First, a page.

Citing the National Comorbidity Study, authors of the February 2010 Harvard Mental Health Letter noted nearly one in five employed Americans ages 15-54 had experienced symptoms of a mental health disorder in the previous month. Younger workers appear to be particularly affected, as an article posted to the website of the American Psychological Association states the rate of adults between the ages of 18 and 25 who reported experiencing symptoms consistent with depression within the last 12 months increased by 63 percent from 2009 to 2017, rising from 8.1 percent during the first year to 13.2 percent.
Isolation and heightened uncertainty about our health and economic well-being resulting from the COVID-19 pandemic has impacted our collective mental health. In fact, calls to the Substance Abuse and Mental Health Services Administration’s Disaster Distress Helpline increased 891 percent from March 2019 to March 2020.
It is likely we will all work alongside someone experiencing symptoms of a mental illness at some point in our careers. Among the roughly 23 million people who make up the public sector workforce, about 4.5 million will be affected this month.
Besides affecting an employee’s personal life, notes the Centers for Disease Control and Prevention, mental illness can impact job performance, job satisfaction, engagement, communication with coworkers and daily functioning. This matters because public sector agencies rely on healthy employees to provide services to their communities. Although protecting employees’ health is not strictly the domain of human resources, the function plays a critical role in supporting the well-being of any organization’s workforce.
Gathering data, improving policies and offering training and resources to support employees’ well-being will also produce measurable impacts on HR concerns such as retention, engagement and productivity. Improvements in those areas will, ultimately, drive the organization toward achieving its objectives.
For instance, offering a wide range of benefits shows an organization’s commitment to its employee’s well-being and future. Doing this also has a significant impact on employee recruiting and retention. A survey by the American Institute of CPAs found 80 percent of accounting professionals would choose a job with benefits over the same job offering a salary that was 30 percent higher but came with no benefits.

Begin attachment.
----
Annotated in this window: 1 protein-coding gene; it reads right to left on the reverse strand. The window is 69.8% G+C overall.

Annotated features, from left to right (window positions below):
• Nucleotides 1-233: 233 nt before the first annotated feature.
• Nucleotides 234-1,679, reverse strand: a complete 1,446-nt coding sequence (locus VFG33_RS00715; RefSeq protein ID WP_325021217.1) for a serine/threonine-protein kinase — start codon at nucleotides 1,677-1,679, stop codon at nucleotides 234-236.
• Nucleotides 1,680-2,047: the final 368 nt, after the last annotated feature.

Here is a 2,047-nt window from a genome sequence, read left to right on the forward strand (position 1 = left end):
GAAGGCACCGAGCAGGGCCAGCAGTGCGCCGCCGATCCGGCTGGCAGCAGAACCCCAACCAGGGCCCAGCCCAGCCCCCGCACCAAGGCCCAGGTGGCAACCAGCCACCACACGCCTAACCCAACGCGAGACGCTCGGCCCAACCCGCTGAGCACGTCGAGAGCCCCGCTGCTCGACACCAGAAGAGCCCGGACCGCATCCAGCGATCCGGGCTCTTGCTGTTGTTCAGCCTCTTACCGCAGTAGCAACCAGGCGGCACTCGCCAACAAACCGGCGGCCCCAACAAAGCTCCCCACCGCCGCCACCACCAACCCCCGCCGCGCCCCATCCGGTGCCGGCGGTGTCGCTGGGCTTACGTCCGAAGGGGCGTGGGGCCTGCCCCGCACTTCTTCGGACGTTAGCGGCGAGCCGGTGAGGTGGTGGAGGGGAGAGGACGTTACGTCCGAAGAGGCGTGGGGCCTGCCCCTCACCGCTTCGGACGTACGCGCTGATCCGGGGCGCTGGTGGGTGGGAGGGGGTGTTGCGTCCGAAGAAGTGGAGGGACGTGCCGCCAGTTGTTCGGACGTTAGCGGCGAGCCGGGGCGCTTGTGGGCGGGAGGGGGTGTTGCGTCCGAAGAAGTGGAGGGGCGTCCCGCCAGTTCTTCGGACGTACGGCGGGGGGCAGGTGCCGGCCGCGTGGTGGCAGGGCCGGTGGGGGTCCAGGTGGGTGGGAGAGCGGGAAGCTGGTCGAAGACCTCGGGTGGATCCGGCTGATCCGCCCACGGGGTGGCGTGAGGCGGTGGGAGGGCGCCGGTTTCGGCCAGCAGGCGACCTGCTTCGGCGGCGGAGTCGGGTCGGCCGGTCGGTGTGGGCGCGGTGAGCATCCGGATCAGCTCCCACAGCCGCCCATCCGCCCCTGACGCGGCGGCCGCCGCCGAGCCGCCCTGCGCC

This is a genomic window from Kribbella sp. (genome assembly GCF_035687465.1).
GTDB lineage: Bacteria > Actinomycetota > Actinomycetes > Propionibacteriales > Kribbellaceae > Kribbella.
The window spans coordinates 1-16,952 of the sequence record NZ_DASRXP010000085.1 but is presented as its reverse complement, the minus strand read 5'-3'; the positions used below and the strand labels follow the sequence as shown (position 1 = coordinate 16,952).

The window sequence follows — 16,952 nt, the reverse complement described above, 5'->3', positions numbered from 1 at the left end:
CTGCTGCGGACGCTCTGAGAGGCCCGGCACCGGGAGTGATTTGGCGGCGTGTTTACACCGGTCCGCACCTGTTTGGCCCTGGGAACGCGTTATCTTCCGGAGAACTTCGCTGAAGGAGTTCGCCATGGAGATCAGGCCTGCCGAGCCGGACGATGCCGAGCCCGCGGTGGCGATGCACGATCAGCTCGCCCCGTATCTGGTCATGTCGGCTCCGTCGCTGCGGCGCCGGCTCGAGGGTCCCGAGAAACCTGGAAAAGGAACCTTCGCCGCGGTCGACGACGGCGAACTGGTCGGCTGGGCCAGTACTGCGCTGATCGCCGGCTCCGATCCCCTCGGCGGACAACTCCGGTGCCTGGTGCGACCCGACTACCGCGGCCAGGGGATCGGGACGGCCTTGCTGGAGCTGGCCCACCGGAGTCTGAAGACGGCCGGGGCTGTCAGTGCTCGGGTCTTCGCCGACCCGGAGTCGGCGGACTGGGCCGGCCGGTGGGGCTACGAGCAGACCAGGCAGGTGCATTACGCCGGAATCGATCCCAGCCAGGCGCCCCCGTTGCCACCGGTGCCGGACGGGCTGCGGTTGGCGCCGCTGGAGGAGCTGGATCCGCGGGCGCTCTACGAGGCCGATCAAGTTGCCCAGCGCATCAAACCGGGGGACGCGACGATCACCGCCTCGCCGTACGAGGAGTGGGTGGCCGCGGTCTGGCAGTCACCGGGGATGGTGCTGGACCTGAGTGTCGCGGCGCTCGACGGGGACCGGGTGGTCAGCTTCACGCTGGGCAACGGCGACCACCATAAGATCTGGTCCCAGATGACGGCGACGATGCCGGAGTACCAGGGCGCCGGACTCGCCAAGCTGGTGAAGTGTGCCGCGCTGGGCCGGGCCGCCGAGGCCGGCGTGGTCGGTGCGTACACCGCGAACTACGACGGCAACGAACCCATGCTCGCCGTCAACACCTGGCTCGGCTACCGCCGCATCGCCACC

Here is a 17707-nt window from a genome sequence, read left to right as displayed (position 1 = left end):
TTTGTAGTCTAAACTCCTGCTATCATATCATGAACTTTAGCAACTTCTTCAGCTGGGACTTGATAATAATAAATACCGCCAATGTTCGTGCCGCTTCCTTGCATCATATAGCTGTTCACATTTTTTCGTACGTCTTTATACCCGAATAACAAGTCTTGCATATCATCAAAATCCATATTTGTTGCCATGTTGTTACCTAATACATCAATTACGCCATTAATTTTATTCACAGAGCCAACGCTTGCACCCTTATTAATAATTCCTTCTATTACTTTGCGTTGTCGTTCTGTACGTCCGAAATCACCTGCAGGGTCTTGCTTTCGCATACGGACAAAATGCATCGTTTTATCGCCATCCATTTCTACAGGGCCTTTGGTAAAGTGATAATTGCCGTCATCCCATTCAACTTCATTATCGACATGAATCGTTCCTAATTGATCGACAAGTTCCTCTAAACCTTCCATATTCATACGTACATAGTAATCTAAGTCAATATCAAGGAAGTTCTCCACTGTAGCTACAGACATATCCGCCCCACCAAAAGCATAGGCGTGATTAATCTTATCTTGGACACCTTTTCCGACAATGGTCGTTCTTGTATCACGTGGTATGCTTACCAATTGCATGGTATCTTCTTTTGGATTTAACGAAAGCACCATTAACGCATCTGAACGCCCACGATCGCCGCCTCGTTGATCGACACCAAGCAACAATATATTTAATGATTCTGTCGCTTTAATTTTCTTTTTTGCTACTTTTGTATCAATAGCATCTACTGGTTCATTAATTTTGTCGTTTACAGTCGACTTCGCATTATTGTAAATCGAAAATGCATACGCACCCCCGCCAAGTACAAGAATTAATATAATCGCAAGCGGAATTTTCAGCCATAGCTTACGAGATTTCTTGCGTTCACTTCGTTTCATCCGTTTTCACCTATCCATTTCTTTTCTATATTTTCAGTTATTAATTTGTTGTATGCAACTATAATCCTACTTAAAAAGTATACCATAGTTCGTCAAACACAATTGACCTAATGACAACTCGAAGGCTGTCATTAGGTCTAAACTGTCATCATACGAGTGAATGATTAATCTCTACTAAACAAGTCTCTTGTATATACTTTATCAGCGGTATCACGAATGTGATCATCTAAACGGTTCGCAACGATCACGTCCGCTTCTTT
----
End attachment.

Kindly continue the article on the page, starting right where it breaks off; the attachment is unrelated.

Mental Health Programs in the Public Sector
IPMA-HR explored topics related to mental health at federal, state and local government workplaces by conducting a survey of members during March 2021. We also looked into public sector HR’s role in providing mental health benefits, the effects of the pandemic and stressors affecting the HR professional.
Nearly every person responding to our survey reported their agency offers some type of mental health benefit. At 98 percent, employee assistance programs (EAPs) are the leading mental health resource found at public sector agencies. Health and fitness programs (63 percent) and substance abuse programs (47 percent) followed.
Although public agencies offer a variety of mental health programs, only 5 percent of HR professionals reported their agency measures the ROI of said programs. Only 16 percent reported collecting any data whatsoever related to employee mental health.
The COVID-19 pandemic has been a catalyst for a larger conversation regarding mental health in the workplace. Nearly half of public sector HR professionals noted their agency responded to the crisis by providing additional mental health resources. Most (87 percent) reported their agencies increased communications about mental health, and over half (52 percent) hosted virtual informational sessions. Nearly a third (30 percent) added more mental health programs.
Although most public sector agencies offer mental health resources and nearly half responded with additional support during the pandemic, the public sector’s lack of data collection makes it hard to assess the effects these benefits have on employees’ well-being.